Market efficiency with respect to corporate credit conditions and internal capital allocation
thesisposted on 28.03.2022, 23:56 by Thanh Truc Nguyen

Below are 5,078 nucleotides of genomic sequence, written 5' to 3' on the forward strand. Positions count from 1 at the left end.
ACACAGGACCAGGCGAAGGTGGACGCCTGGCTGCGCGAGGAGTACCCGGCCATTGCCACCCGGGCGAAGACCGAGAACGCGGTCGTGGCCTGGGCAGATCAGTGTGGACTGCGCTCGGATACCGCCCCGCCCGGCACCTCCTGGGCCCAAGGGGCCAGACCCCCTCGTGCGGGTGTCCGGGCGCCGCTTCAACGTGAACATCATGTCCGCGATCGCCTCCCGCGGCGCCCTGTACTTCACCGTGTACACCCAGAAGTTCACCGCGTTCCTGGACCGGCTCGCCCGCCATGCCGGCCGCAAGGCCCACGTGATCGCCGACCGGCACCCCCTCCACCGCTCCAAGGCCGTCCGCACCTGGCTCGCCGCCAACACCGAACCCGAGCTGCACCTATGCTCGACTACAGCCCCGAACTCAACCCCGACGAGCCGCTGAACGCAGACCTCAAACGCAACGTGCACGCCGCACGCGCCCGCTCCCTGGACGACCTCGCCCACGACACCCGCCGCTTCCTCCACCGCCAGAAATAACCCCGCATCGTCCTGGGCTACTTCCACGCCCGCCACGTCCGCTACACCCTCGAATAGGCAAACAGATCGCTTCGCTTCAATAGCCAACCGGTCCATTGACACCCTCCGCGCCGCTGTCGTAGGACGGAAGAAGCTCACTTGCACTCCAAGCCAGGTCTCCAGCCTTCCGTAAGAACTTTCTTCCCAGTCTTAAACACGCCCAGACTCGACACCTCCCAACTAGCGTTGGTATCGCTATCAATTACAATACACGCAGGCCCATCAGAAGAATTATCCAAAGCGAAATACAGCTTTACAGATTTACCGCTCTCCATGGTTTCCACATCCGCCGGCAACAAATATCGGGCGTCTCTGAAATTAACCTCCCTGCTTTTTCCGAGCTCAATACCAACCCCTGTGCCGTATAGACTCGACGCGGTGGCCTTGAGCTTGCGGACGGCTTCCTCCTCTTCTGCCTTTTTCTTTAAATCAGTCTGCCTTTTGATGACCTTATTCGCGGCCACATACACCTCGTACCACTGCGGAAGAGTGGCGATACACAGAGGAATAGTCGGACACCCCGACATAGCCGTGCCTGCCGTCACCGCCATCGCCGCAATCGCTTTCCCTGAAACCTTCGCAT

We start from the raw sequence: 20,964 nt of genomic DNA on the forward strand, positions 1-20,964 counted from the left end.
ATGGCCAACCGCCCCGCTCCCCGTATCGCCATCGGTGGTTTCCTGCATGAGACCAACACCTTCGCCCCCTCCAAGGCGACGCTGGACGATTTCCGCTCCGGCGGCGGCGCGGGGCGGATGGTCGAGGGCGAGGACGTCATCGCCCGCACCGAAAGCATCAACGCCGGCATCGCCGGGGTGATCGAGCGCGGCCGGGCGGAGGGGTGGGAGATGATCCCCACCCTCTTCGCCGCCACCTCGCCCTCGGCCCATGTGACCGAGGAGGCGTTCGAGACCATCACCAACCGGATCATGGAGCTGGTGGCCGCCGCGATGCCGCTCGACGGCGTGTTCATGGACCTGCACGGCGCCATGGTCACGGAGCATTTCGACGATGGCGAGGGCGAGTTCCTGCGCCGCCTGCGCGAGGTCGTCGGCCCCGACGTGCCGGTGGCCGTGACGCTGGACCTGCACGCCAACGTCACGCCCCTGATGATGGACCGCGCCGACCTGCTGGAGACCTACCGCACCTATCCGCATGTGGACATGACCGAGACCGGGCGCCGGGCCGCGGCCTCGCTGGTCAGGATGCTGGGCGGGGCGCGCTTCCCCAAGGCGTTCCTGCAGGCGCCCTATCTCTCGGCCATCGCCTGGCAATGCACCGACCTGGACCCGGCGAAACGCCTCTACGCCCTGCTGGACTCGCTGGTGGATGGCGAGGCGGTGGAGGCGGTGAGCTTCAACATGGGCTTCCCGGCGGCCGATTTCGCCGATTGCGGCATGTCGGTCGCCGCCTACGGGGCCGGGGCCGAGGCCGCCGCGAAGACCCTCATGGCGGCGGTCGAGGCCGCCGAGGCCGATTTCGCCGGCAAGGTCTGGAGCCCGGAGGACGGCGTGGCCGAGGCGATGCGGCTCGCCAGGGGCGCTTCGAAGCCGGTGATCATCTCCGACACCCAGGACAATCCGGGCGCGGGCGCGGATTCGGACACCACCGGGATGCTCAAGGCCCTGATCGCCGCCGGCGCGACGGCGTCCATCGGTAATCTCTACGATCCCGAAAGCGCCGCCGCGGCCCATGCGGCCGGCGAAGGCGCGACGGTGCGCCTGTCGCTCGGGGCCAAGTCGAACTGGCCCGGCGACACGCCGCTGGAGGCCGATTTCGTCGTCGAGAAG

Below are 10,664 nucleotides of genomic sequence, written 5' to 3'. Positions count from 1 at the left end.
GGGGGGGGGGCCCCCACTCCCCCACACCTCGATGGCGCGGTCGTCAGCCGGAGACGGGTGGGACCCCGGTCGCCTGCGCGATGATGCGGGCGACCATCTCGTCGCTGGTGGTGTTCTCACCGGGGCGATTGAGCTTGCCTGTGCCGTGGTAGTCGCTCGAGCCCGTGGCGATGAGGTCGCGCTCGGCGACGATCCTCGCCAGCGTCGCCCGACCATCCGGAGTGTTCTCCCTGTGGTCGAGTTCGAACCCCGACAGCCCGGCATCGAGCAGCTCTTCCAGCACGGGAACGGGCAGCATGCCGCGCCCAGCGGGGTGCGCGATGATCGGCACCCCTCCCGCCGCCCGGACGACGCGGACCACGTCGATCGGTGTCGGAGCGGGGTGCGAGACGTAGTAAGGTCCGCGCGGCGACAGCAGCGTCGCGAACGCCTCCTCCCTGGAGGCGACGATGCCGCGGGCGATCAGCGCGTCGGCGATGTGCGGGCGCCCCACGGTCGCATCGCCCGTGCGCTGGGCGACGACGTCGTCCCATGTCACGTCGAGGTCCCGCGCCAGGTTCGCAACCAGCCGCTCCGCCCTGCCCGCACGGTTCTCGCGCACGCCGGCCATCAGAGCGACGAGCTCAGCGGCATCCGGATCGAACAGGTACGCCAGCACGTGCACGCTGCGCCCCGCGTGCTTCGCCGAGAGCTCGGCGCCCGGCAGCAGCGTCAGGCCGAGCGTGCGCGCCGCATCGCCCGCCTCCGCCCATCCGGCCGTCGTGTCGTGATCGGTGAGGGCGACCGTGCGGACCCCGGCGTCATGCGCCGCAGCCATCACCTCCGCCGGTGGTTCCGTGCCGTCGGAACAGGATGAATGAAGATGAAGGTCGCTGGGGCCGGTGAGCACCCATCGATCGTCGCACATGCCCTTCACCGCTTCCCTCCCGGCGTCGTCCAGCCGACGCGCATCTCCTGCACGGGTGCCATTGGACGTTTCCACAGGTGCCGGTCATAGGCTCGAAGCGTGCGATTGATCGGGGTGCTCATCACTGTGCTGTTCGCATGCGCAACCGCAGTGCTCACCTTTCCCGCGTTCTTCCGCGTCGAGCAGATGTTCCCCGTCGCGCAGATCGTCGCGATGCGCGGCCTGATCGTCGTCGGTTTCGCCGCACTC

This thesis consists of three key papers, which are presented in chapters 2, 3 and 4. The three chapters examine three different issues in financial risk management and corporate investment. Chapter 2 evaluates the effects of International Monetary Fund (IMF) programs on corporate default risk. Chapter 3 investigates the relationship between internal capital market efficiency and and diversified firm default risk. Chapter 4 studies the role of internal capital market efficiency in predicting the subsequent stock returns of diversified firms. Chapter 3 is the bridge that links the three key chapters in this thesis together. It shares the same scope with chapter 2 in the financial risk management area and with chapter 4 in the corporate investment area. Using firm-level expected default frequency (EDF) metrics from Moody's KMV and an event study style approach, chapter 2 investigates how corporate default risk responds to IMF intervention and whether the magnitude and direction of the effect are different for the financial versus non-financial sector and for various program sizes and types during the period from 1996 to 2012. Our findings suggest that corporate default risk increases consistently before and after IMF announcements, and is mainly driven by the financial sector in the countries receiving Standby Arrangement (SBA). We also find that countries receiving the smallest IMF program sizes experience greater increases in corporate default risk than the ones receiving the largest loan sizes. These results are robust to the control for the issue of endogeneity. Sharing the same scope with chapter 2 in the financial risk management area, chapter 3 seeks to establish the link between corporate investment and corporate default risk by studying the effect of Internal Capital Market Efficiency (ICM) on diversified firm default risk, and how this effect varies in firms with different levels of external financial constraints during the period 1997-2014. Following Billett and Mauer (2003), we define ICM as the movements of funds from the segments with low return on assets to the segments with high return on assets. Using panel data of 11,202 firm-year observations in the US, we find a negative association between diversified firm default risk and their use of internal funds. However, this relationship is only economically significant in highly leveraged firms. Our findings are robust to the three measures of credit risk: Merton-style default probabilities, the Altman Z-score and S&P credit rating. In addition, though the theory suggests that ICM has a stronger effect on the default risk of financially constrained firms, we find weak evidence supporting this argument. Our result shows that ICM only has a larger impact on financially constrained firm default risk in the case of the Altman Z-score. Taking the ICM computed in chapter 3 as a proxy for diversified firms' expected profitability, chapter 4 investigates the role of this measure in predicting stock returns of diversified firms during the period 1997-2015. Our expected profitability proxy is distinguished from other proxies suggested in the literature since our measure takes into account the firm's current level of external financial constraints. We find that ICM can help predict stock returns, and this predictive ability is incremental to the other stock return predictors identified in the literature such as book to market ratio, firm size, default risk, accruals and Piotroski's (2000) F-score. Furthermore, when examining the relationship between ICM and future stock returns separately for financially constrained and non-financially constrained firms, we find that ICM is only important in predicting stock returns in the former group.